The Prefab Museum is a living history online museum about Britain’s post-war prefabs. Part of the Temporary Housing and Emergency Factory Made Homes programmes, 156,623 prefabricated buildings were erected all over the UK between 1945-8 to rehouse ex-servicemen and their families or bombed-out people. View or download the Prefab Museum Education Pack here.
In 1942, following the Blitz, the Burt Committee was set up by the wartime coalition Government to provide guidance on the housing shortage. The committee recommended temporary housing as a solution to the shortage of construction workers and the destruction of housing in the Blitz. They aimed to accommodate servicemen returning from the war, people made homeless by bombing, or living in overcrowded and insanitary conditions. Read about the politics behind the prefabs here.
As early as 1941, local authorities had been meeting to discuss proposals for prefabricated sectional bungalows to be stored at key points across the country. Source HC Deb 16 February 1944 vol 397 cc187-8W 187W
Where were they located?
Prefabs were located on bomb sites and open spaces including parks, in rural locations, towns and villages, and were scheduled to be dismantled and replaced after 10 to 15 years. They lasted much longer as thousands are still standing, lived-in and cherished over 70 years later.
People tell us about locations of prefabs all the time. But many have been demolished or are under threat of demolition to be replaced by modern dwellings and flats, which in most cases are not reaching the standards of the 1946 luxurious bungalows! Research and planning went into their development, how best to address the housing crisis caused by the devastation of war, the shortage of skilled construction workers who had been called up or on other war work and being able to provide semi and unskilled work for returning troops.
The result was the ‘prefab’ which was made of prefabricated parts and could be put together and erected by semi and unskilled workers.
Prefabs boasted fitted kitchens and wardrobes, indoor toilet and bathroom with heated towel rail, constant hot water, a vented heating system – and a fridge! Visit the Design page to find out more.
The first fully fitted prefabs to be erected were the American UK100 prefabs supplied to the UK under the Lease Lend programme from the United States. When Lease Lend came to an end in the summer of 1945, domestic prefab production stepped up.
How did this extraordinary endeavour take place? Thanks to a document at the Chiltern Open Air Museum archive there is a timeline of events from 1944 to 1947, from the perspective of one local authority the Amersham Rural District Council. Local authorities were given extensive powers of compulsory purchase, from empty homes to bomb sites to vacant land, on which to place the prefabs. They applied for the number of prefabs they needed to the Ministry of Works and were given a deadline of December 1945 to secure the sites. Plans were submitted for approval to the MoW for the layout of the prefabs, and the sites were prepared to receive the prefabs. This included roads, utilities and drainage, and preparing the bases. It also included clearing and levelling bomb sites. When completed, the sites were handed over to the Ministry of Works who organised the delivery and erection of the prefabs.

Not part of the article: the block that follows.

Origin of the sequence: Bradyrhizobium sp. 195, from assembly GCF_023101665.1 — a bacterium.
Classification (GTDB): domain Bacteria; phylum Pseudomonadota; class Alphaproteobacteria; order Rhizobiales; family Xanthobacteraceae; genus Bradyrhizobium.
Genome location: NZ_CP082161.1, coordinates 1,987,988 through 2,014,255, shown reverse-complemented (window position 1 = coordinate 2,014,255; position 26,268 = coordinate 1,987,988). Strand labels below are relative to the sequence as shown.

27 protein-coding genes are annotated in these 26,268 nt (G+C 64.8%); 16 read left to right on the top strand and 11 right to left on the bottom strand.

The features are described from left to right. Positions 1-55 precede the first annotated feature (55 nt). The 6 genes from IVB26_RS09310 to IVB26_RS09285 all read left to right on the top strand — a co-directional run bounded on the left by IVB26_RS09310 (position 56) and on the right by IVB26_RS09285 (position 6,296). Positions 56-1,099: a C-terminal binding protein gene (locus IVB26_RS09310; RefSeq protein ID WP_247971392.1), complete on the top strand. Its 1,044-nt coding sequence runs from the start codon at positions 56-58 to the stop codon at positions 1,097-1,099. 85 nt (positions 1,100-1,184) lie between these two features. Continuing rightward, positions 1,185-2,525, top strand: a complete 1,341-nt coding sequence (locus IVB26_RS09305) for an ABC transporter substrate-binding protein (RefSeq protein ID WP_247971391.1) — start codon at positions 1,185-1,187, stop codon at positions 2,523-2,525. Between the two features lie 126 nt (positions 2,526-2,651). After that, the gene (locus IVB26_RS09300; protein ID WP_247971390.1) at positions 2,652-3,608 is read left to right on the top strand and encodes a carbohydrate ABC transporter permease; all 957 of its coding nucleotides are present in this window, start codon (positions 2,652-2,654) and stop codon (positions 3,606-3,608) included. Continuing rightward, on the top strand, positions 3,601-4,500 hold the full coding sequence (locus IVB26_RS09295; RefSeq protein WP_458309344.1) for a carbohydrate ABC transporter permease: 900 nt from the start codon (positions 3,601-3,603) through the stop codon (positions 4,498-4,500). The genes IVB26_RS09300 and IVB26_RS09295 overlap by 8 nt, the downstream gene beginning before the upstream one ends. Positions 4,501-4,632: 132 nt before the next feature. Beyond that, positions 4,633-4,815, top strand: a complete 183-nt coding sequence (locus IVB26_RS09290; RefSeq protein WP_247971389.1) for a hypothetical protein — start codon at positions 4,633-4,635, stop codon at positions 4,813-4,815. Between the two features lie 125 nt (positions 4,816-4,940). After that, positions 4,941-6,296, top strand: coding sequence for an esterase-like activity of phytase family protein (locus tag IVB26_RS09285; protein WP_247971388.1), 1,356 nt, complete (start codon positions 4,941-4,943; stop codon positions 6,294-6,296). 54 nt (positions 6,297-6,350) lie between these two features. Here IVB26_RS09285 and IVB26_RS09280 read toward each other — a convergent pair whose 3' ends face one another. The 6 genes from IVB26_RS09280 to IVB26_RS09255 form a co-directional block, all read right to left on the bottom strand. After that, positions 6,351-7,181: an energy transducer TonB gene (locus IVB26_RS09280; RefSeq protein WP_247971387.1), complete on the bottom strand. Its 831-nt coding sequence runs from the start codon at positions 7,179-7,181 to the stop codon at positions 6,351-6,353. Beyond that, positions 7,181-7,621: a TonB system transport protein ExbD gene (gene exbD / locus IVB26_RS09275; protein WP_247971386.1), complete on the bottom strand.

Apart from the AIROH B2, which was cast in four sections, most of the prefabs were partially prefabricated and had hundreds, sometimes thousands, of components. The Arcon MkV comprised 2,500 components, supplied by 145 manufacturers. Delivery of the hulls and components was managed by the Ministry of Works in conjunction with large construction companies like Taylor Woodrow and Wimpey. A further programme of Swedish timber prefabs adapted to Ministry of Works’ specifications was undertaken to provide homes in mainly rural areas of England and Wales, with a separate programme for Scotland. You can read about these houses here and see the location list here.
It is unique as the only period when central government took control of new public housing rather than providing loans, subsidies or grants to local authorities to build.
The Minister of Works, speaking in the House of Lords on October 5, 1944, summed up the proposed operation of the temporary housing scheme: ” The Government are to acquire and own the houses, but to the utmost possible extent the whole scheme will be treated as part of the housing operations of the local authorities. The bungalows will be put up on sites chosen, acquired, and developed with the necessary roads and sewers by the local authorities. The local authorities will choose the tenants, fix and receive the rents and make an annual payment to the Health Minister, the amount of which will be determined in accordance with the provisions of Clause 3 [of the Act].”
The Minister of Works to obtain 10,000 huts of various designs which could be speedily erected: these are not to be regarded as houses, but as temporary shelter.
Wartime Planning for Physical Reconstruction in Great Britain. 1944, British Information Services
Read our guest blogs on two prefab manufacturers Uni-Seco and AW Hawksley,
Prefabs in museums (UK & France)
Avoncroft Museum of Historic Buildings (Arcon MkV): Chiltern Open Air Museum (Universal) : Eden Camp Museum (Tarran) : Imperial War Museum, Duxford (Uni-seco) : National Museum of Wales, St Fagans (Airoh) : Rural Life Centre, Surrey (Arcon MkV) : Sandtoft Trolleybus Museum (Tarran) :
People’s Palace and Winter Gardens, Glasgow (Model of a prefab) : Mémoire de Soye, Ploemeur, Brittany, France (UK100, Canadian, French)
Local history prefab groups and websites
Historic England : Birmingham Conservation Trust : Twentieth Century Society : The Heritage Alliance
The history of Social Housing, University of the West of England :
Community Archives and Heritage Group :